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Try These Tips to Reduce Your Risk of Vascular Disease

March 7, 2019

cardiovascular-diseaseVascular disease is an abnormal condition that develops in your blood vessels. This includes your arteries and veins. But there are certain things you can do every day to decrease your chances of developing a vascular disease and other conditions.

In general, vascular diseases fall under a number of health conditions none of us want, including heart disease, stroke, high blood pressure and blockage in the arms, legs and kidneys. Some of the specific types of vascular diseases include:

  • Deep Vein Thrombosis (DVT)
  • Carotid Artery Disease
  • Peripheral Artery Disease (PAD)
  • Aortic Aneurysm
  • Peripheral Vascular Disease
  • Varicose Veins

There is certainly a genetic component to your risk of vascular disease, and there are also a lot of factors you can address to reduce your risk. Here are 10 very specific strategies that can help you make progress towards those lofty goals.

1. Don’t diet.

Never again. In fact, banish the word from your vocabulary. Research shows that diets don’t work, so what does? A lifestyle change that is geared toward taking great care of yourself in a compassionate way, meaning that you get enough sleep, eat nutrient-rich foods, manage your stress and move around more. In fact, some fruits and vegetables can help improve circulation and “clean” your blood vessels.

2.Track your steps.

If you have vascular disease, there’s no better way to get your blood flowing than going for a walk. You can do this with your phone or with a pedometer. A good goal is to get at least 7,000 steps a day, but an improvement over what you normally do is a start. You’ll be surprised how tracking your steps motivates you to take an extra spin around the grocery store, be the one who gets the mail every day and walk the dog just a bit farther.

3. Quit smoking.

Smoking causes vascular disease because of the damage it does to the blood vessels throughout your body. If you’ve tried and failed in the past, that doesn’t mean you can’t do it. But it may mean that you need help to be successful. Consider trying a smoking cessation program.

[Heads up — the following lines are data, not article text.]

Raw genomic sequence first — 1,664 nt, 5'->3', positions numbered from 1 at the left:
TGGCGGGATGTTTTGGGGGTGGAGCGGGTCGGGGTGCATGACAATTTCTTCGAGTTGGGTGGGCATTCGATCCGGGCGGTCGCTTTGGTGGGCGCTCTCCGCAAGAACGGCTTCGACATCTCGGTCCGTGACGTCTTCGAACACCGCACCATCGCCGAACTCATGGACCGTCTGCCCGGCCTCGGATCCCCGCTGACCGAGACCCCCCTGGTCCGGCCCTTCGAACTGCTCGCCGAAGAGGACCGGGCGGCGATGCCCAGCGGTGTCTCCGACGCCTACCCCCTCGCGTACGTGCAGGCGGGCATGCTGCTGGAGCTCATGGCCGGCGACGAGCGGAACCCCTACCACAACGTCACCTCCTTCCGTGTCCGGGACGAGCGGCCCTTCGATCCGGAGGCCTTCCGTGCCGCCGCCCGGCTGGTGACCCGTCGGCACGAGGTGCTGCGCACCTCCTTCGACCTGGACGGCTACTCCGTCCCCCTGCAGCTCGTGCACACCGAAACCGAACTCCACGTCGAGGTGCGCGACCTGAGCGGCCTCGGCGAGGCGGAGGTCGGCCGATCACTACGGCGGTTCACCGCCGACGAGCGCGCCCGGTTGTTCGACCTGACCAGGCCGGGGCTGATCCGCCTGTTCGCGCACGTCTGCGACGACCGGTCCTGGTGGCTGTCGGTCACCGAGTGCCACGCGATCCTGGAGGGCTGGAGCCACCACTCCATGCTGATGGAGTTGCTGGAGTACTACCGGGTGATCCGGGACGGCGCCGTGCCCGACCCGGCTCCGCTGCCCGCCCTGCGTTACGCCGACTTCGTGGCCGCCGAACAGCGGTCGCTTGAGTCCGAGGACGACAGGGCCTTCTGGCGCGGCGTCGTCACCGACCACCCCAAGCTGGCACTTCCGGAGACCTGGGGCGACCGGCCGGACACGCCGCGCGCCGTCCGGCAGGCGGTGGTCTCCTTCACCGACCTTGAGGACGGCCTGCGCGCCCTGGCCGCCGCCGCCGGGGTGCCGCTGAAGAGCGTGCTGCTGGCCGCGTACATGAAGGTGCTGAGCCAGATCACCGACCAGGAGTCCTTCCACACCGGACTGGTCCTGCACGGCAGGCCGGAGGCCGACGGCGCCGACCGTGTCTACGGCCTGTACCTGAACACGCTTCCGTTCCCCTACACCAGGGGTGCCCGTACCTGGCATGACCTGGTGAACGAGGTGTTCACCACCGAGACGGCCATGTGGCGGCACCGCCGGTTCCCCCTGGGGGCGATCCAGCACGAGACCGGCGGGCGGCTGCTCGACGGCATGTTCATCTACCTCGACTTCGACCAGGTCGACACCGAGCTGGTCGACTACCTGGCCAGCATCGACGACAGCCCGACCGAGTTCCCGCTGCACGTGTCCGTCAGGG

4. Watch your sugar intake.

This is different from dieting; it’s simply being aware of how sugar is in so many of the foods we eat. American sugar consumption has skyrocketed from less than 20 pounds per year in 1820 to about 130 pounds per year today, according to some very alarming infographics compiled by Forbes.

5. Consider juicing.

Juice cleanses have been all over the internet the last few years, but that’s not what we’re suggesting. If you’re looking for an easy way to sneak more greens in your diet, a juicer can do the trick. We found you can’t go wrong with a cucumber, half an apple and a handful of blueberries and other heart-cleansing foods.

6. Know your numbers.

If you have high blood pressure you’re at an increased risk of developing vascular disease. But you can take steps to lower your blood pressure right away.

7. Eat more good stuff.

Remember how we said not to diet? We stand by that. But what everybody should do is to aim to eat more fruits and vegetables every day. If you increase the amount of good stuff you’re eating, you’ll find that, over time, your hunger for the bad stuff will likely decrease.

8. Take up a new activity.

One of the reasons so many people don’t get enough exercise is because they think it’s boring. If you don’t like going to the gym, then try something new. You could join a pickleball league (it’s surprisingly easy to play), download a yoga app, join a walking club, check out the free tai chi class at your local library or find a hiking trail near your house.

9. Watch your alcohol intake.

It can easily creep up on you. True “low risk” drinking is defined by the National Institute on Alcohol Abuse and Alcoholism as no more than three drinks on any single day. It recommends no more than seven drinks per week for women and no more than four drinks on any single day and no more than 14 drinks per week for men.

10. See your doctor regularly.

Vascular disease is serious and not to be taken lightly. So, you may need help to reduce your chances of vascular disease — and that’s definitely a step worth taking to stay as healthy as possible.

If you’ve had a heart episode such as a heart attack or stroke, it’s important to see your care through to the end by attending cardiac rehabilitation. Treatments for vascular disease are advancing, but you can’t take advantage of them if you don’t take control of your own health.

For more information on heart conditions that include vascular diseases, structural problems, and blood clots, download our guide “Heart Disease Facts That Could Change Your Life.” Tips include the telltale signs something may be wrong with your heart.

 

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